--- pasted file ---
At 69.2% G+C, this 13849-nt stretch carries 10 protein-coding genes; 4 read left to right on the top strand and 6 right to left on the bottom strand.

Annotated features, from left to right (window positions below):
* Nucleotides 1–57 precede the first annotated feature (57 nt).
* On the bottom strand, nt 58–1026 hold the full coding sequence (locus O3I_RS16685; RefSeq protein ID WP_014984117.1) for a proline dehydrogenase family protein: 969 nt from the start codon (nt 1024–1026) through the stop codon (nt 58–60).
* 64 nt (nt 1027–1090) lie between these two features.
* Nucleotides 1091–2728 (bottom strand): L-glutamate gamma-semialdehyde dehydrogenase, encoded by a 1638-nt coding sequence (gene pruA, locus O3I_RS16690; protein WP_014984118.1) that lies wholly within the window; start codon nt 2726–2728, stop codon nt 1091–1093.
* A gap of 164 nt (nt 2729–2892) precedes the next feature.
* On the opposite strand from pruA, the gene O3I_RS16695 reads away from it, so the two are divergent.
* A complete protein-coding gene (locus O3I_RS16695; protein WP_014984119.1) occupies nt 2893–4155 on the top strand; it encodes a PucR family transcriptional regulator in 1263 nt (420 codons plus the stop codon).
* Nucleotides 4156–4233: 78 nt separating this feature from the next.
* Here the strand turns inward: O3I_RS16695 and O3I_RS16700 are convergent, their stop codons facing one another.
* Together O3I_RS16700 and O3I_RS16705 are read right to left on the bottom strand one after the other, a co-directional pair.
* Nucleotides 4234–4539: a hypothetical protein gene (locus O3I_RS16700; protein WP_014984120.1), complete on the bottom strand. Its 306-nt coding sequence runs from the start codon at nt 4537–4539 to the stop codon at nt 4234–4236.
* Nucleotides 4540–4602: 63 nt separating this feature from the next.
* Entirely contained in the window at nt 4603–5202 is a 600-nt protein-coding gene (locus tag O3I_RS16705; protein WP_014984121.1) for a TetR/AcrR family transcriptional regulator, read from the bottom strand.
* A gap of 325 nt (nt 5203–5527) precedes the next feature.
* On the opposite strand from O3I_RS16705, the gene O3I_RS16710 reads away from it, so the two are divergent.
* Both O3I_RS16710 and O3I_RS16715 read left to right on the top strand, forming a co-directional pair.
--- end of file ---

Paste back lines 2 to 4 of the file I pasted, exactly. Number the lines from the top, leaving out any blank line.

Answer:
Annotated features, from left to right (window positions below):
* Nucleotides 1–57 precede the first annotated feature (57 nt).
* On the bottom strand, nt 58–1026 hold the full coding sequence (locus O3I_RS16685; RefSeq protein ID WP_014984117.1) for a proline dehydrogenase family protein: 969 nt from the start codon (nt 1024–1026) through the stop codon (nt 58–60).